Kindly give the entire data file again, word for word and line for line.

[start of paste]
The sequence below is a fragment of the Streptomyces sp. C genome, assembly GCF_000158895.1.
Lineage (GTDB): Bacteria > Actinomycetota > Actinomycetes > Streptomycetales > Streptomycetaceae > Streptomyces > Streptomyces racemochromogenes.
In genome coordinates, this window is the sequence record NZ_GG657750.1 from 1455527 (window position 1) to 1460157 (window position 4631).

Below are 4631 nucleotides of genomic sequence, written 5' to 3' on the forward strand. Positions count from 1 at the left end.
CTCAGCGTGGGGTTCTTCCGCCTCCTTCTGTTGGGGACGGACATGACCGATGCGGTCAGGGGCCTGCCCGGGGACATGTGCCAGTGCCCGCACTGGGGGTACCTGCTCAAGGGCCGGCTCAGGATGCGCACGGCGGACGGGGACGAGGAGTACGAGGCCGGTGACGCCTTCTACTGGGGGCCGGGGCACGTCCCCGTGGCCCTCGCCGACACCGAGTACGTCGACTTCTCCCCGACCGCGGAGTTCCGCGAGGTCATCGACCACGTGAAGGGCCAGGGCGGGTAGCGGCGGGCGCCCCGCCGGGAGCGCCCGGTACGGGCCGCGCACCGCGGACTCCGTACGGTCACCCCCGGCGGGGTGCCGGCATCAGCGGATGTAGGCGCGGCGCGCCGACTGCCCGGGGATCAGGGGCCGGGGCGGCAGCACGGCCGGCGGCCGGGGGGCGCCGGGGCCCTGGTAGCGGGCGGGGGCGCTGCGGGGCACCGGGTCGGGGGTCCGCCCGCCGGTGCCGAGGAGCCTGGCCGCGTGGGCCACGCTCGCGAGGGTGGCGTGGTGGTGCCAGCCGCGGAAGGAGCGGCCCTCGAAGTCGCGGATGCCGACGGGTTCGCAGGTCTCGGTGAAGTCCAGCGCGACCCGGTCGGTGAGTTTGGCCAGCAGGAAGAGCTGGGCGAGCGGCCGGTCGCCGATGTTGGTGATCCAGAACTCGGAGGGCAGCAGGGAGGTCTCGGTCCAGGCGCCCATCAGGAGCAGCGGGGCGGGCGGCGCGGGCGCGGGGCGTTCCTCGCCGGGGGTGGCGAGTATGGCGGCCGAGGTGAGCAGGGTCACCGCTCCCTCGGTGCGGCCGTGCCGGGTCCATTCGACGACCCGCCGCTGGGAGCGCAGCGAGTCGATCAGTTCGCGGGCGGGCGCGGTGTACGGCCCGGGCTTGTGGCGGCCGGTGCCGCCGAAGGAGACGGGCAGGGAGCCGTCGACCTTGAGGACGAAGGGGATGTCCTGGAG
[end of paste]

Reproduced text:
The sequence below is a fragment of the Streptomyces sp. C genome, assembly GCF_000158895.1.
Lineage (GTDB): Bacteria > Actinomycetota > Actinomycetes > Streptomycetales > Streptomycetaceae > Streptomyces > Streptomyces racemochromogenes.
In genome coordinates, this window is the sequence record NZ_GG657750.1 from 1455527 (window position 1) to 1460157 (window position 4631).

Below are 4631 nucleotides of genomic sequence, written 5' to 3' on the forward strand. Positions count from 1 at the left end.
CTCAGCGTGGGGTTCTTCCGCCTCCTTCTGTTGGGGACGGACATGACCGATGCGGTCAGGGGCCTGCCCGGGGACATGTGCCAGTGCCCGCACTGGGGGTACCTGCTCAAGGGCCGGCTCAGGATGCGCACGGCGGACGGGGACGAGGAGTACGAGGCCGGTGACGCCTTCTACTGGGGGCCGGGGCACGTCCCCGTGGCCCTCGCCGACACCGAGTACGTCGACTTCTCCCCGACCGCGGAGTTCCGCGAGGTCATCGACCACGTGAAGGGCCAGGGCGGGTAGCGGCGGGCGCCCCGCCGGGAGCGCCCGGTACGGGCCGCGCACCGCGGACTCCGTACGGTCACCCCCGGCGGGGTGCCGGCATCAGCGGATGTAGGCGCGGCGCGCCGACTGCCCGGGGATCAGGGGCCGGGGCGGCAGCACGGCCGGCGGCCGGGGGGCGCCGGGGCCCTGGTAGCGGGCGGGGGCGCTGCGGGGCACCGGGTCGGGGGTCCGCCCGCCGGTGCCGAGGAGCCTGGCCGCGTGGGCCACGCTCGCGAGGGTGGCGTGGTGGTGCCAGCCGCGGAAGGAGCGGCCCTCGAAGTCGCGGATGCCGACGGGTTCGCAGGTCTCGGTGAAGTCCAGCGCGACCCGGTCGGTGAGTTTGGCCAGCAGGAAGAGCTGGGCGAGCGGCCGGTCGCCGATGTTGGTGATCCAGAACTCGGAGGGCAGCAGGGAGGTCTCGGTCCAGGCGCCCATCAGGAGCAGCGGGGCGGGCGGCGCGGGCGCGGGGCGTTCCTCGCCGGGGGTGGCGAGTATGGCGGCCGAGGTGAGCAGGGTCACCGCTCCCTCGGTGCGGCCGTGCCGGGTCCATTCGACGACCCGCCGCTGGGAGCGCAGCGAGTCGATCAGTTCGCGGGCGGGCGCGGTGTACGGCCCGGGCTTGTGGCGGCCGGTGCCGCCGAAGGAGACGGGCAGGGAGCCGTCGACCTTGAGGACGAAGGGGATGTCCTGGAG